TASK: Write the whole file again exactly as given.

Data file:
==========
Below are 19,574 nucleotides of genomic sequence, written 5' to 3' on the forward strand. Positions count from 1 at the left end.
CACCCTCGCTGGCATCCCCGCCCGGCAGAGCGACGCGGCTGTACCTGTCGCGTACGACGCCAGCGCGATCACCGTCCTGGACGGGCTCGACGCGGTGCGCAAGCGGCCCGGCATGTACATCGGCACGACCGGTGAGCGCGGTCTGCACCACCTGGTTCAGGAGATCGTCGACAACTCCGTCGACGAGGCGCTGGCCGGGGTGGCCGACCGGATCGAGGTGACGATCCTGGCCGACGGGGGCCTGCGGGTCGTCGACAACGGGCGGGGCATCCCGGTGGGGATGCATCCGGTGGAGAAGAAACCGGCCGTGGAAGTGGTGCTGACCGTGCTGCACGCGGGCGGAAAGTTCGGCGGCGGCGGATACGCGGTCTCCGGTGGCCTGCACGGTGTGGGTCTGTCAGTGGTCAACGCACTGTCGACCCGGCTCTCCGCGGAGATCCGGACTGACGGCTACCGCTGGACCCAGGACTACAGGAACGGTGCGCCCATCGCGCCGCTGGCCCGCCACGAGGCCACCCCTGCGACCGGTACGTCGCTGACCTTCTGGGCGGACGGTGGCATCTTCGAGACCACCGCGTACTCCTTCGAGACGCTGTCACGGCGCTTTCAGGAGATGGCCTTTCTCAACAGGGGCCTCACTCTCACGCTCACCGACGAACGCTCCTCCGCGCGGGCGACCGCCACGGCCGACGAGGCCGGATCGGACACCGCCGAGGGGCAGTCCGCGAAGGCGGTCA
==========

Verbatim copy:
Below are 19,574 nucleotides of genomic sequence, written 5' to 3' on the forward strand. Positions count from 1 at the left end.
CACCCTCGCTGGCATCCCCGCCCGGCAGAGCGACGCGGCTGTACCTGTCGCGTACGACGCCAGCGCGATCACCGTCCTGGACGGGCTCGACGCGGTGCGCAAGCGGCCCGGCATGTACATCGGCACGACCGGTGAGCGCGGTCTGCACCACCTGGTTCAGGAGATCGTCGACAACTCCGTCGACGAGGCGCTGGCCGGGGTGGCCGACCGGATCGAGGTGACGATCCTGGCCGACGGGGGCCTGCGGGTCGTCGACAACGGGCGGGGCATCCCGGTGGGGATGCATCCGGTGGAGAAGAAACCGGCCGTGGAAGTGGTGCTGACCGTGCTGCACGCGGGCGGAAAGTTCGGCGGCGGCGGATACGCGGTCTCCGGTGGCCTGCACGGTGTGGGTCTGTCAGTGGTCAACGCACTGTCGACCCGGCTCTCCGCGGAGATCCGGACTGACGGCTACCGCTGGACCCAGGACTACAGGAACGGTGCGCCCATCGCGCCGCTGGCCCGCCACGAGGCCACCCCTGCGACCGGTACGTCGCTGACCTTCTGGGCGGACGGTGGCATCTTCGAGACCACCGCGTACTCCTTCGAGACGCTGTCACGGCGCTTTCAGGAGATGGCCTTTCTCAACAGGGGCCTCACTCTCACGCTCACCGACGAACGCTCCTCCGCGCGGGCGACCGCCACGGCCGACGAGGCCGGATCGGACACCGCCGAGGGGCAGTCCGCGAAGGCGGTCA